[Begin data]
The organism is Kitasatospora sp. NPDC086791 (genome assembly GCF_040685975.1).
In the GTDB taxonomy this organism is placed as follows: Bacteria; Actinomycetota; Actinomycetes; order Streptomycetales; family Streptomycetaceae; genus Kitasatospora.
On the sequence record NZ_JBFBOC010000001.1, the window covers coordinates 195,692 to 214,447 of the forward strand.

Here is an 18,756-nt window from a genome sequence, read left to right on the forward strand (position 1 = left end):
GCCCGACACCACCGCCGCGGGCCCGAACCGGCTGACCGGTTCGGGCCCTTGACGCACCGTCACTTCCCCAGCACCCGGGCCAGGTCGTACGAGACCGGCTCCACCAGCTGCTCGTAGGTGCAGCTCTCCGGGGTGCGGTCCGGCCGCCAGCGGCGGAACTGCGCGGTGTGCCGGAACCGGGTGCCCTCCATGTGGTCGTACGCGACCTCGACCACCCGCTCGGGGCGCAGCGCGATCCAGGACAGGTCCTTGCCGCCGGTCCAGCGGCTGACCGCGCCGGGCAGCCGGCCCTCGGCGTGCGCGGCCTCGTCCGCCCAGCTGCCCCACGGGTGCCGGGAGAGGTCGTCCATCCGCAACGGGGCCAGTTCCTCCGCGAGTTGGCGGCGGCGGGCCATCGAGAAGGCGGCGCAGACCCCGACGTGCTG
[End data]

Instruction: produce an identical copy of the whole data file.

The organism is Kitasatospora sp. NPDC086791 (genome assembly GCF_040685975.1).
In the GTDB taxonomy this organism is placed as follows: Bacteria; Actinomycetota; Actinomycetes; order Streptomycetales; family Streptomycetaceae; genus Kitasatospora.
On the sequence record NZ_JBFBOC010000001.1, the window covers coordinates 195,692 to 214,447 of the forward strand.

Here is an 18,756-nt window from a genome sequence, read left to right on the forward strand (position 1 = left end):
GCCCGACACCACCGCCGCGGGCCCGAACCGGCTGACCGGTTCGGGCCCTTGACGCACCGTCACTTCCCCAGCACCCGGGCCAGGTCGTACGAGACCGGCTCCACCAGCTGCTCGTAGGTGCAGCTCTCCGGGGTGCGGTCCGGCCGCCAGCGGCGGAACTGCGCGGTGTGCCGGAACCGGGTGCCCTCCATGTGGTCGTACGCGACCTCGACCACCCGCTCGGGGCGCAGCGCGATCCAGGACAGGTCCTTGCCGCCGGTCCAGCGGCTGACCGCGCCGGGCAGCCGGCCCTCGGCGTGCGCGGCCTCGTCCGCCCAGCTGCCCCACGGGTGCCGGGAGAGGTCGTCCATCCGCAACGGGGCCAGTTCCTCCGCGAGTTGGCGGCGGCGGGCCATCGAGAAGGCGGCGCAGACCCCGACGTGCTG